Of course I can never pass up a little window shopping at Fred Leighton.
I tend to mourn the state of jewelry to anyone who will listen. Nothing is elegant anymore, everything is just tacky and diamond encrusted, where have all the wonderful designers gone (I exclude first rate establishments like Taffin from this rant)?!!
Fred Leighton succumbs to none of these pitfalls. The jewelry is as gorgeous as it comes. After more than three years I still remember with fondness a pair of emerald dangling earrings that I saw in the window display, about which I had recently read a story in the New Yorker...the baubles had apparently been rescued from a ship wreck of some sort...who knows, and really who cares. They were stunning regardless and had that slight patina of age that I find so exquisite when it comes to expensive jewelry.
And then, to complete my stroll, I always stop into Barney's.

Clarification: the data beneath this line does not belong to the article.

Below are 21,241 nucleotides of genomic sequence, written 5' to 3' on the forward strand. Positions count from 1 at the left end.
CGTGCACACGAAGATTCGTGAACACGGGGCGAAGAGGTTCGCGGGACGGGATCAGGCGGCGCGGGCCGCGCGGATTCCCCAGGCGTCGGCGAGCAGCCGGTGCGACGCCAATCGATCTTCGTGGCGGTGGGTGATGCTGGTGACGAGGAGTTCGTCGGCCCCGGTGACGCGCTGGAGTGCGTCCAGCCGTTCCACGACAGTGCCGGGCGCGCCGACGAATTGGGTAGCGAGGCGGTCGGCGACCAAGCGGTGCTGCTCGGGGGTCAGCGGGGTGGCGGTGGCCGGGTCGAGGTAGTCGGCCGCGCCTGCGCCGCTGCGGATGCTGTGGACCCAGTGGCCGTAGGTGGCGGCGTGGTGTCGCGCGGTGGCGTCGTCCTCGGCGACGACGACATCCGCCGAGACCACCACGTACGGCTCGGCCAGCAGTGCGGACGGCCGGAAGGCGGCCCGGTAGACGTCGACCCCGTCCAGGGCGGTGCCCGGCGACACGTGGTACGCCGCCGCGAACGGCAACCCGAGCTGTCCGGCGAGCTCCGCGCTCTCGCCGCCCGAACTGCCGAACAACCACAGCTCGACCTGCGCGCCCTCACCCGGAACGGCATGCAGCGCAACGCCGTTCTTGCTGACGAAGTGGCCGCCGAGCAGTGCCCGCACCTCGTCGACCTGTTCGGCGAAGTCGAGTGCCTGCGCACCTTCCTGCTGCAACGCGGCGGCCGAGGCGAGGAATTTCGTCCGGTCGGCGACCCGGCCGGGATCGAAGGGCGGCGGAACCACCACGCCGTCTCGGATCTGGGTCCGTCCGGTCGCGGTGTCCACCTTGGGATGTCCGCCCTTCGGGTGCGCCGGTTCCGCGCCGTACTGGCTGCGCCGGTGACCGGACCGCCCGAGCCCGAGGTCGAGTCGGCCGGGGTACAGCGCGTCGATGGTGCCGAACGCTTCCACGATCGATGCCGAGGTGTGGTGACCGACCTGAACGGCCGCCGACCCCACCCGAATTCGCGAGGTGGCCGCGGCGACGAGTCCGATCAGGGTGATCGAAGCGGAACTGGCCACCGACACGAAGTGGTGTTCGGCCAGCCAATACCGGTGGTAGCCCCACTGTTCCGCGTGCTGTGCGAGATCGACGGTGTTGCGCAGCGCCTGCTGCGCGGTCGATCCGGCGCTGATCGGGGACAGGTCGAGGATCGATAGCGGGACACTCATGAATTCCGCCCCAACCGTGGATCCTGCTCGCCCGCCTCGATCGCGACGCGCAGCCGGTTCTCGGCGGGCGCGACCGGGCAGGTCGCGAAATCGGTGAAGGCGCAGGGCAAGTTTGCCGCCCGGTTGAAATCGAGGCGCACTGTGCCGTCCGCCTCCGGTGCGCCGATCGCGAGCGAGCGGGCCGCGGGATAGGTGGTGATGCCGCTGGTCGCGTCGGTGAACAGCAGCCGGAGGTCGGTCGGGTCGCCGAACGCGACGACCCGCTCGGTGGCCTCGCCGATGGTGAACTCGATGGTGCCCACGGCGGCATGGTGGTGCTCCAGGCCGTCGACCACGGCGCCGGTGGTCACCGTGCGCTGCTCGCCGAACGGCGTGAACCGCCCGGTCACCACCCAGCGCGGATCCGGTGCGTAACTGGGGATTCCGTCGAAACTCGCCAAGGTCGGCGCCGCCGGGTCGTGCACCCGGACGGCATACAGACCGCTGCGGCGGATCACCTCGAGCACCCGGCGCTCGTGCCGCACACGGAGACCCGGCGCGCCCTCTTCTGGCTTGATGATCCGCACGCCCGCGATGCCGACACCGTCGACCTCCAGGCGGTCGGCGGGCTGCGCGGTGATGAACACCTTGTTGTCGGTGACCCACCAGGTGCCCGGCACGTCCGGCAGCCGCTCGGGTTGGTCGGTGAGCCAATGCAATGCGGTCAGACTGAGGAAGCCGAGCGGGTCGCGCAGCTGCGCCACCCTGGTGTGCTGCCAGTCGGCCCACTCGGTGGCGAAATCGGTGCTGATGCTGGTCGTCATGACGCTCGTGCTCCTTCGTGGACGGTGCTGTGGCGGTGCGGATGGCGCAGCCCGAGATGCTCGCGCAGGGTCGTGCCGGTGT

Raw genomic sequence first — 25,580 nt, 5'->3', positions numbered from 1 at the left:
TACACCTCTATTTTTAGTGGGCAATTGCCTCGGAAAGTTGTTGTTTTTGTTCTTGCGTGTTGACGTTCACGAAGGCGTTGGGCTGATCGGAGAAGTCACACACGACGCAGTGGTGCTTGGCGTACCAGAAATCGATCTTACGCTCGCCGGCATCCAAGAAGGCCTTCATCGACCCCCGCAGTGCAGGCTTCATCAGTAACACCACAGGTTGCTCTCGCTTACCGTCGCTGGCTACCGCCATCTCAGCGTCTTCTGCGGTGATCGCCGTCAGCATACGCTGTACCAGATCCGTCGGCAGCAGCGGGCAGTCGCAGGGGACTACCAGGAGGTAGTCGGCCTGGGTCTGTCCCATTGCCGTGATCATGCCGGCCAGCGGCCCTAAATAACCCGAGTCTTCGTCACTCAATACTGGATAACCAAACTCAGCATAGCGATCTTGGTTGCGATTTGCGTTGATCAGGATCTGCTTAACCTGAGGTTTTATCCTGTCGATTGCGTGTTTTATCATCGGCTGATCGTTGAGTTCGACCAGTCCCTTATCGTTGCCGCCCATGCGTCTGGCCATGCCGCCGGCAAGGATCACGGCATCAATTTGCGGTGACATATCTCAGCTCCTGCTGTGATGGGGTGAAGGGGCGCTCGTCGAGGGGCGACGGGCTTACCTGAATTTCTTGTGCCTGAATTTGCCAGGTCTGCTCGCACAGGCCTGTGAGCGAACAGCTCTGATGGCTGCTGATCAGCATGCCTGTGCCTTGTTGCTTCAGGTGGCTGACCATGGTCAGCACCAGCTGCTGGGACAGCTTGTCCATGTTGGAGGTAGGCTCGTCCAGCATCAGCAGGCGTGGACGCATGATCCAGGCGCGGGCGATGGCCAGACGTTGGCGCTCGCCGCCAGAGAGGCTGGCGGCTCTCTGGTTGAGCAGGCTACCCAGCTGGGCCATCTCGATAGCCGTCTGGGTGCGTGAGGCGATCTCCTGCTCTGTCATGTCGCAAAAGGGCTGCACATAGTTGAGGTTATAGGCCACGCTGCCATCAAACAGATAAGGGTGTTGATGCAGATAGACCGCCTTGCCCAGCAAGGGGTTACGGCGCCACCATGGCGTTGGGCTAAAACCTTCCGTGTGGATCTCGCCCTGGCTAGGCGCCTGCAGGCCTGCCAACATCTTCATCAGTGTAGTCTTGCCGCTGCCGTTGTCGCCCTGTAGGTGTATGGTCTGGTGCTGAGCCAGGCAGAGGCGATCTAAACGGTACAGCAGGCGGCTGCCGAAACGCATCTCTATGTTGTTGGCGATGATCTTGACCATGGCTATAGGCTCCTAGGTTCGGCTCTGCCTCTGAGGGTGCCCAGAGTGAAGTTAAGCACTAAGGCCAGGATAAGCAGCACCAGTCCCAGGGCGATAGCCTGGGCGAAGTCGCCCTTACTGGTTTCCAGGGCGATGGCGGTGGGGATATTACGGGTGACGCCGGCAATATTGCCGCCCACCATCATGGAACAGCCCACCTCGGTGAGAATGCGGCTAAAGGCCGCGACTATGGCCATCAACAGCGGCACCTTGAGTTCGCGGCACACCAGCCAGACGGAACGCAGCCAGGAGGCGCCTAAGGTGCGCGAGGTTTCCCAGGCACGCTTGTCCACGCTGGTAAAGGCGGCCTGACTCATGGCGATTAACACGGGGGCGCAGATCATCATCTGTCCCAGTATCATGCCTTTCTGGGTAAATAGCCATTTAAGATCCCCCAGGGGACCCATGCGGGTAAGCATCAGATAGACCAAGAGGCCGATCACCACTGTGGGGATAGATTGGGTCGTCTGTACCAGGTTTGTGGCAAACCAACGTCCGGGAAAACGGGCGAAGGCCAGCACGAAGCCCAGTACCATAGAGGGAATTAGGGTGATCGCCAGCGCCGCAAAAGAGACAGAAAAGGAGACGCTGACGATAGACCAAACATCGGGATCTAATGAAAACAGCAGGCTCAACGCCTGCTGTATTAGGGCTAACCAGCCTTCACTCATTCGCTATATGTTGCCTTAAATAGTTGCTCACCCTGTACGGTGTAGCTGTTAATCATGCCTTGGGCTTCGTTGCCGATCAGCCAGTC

I often stop by the fragrance counter on the basement level (although really, given that in my mind at least, it is one of their crowning jewel departments, I think it should be given higher billing) and lately have been indulging in samples of the great Byredo line. I have always adored Rose Noir and Pulp, but their latest, Blanche, is quickly becoming an obsession. I quite literally could not stop inhaling my inner wrist when I tried it.
And I absolutely always stop off on the fifth floor, where some of the more modern designers are housed.
The other day I found what is the perfect coat, designed by the Row.
The beige ones on the left...it may not look like anything special on the hangar, but once on the body, there is no equal. I was quite depressed to find that it is $2,500. Sigh. I'll have to start saving my pennies.
And I always derive considerable joy from the brilliant colors and prints in the Dries Van Noten section.
A wise friend recently told me that it is very important to fill your eyes with beauty. I couldn't agree more.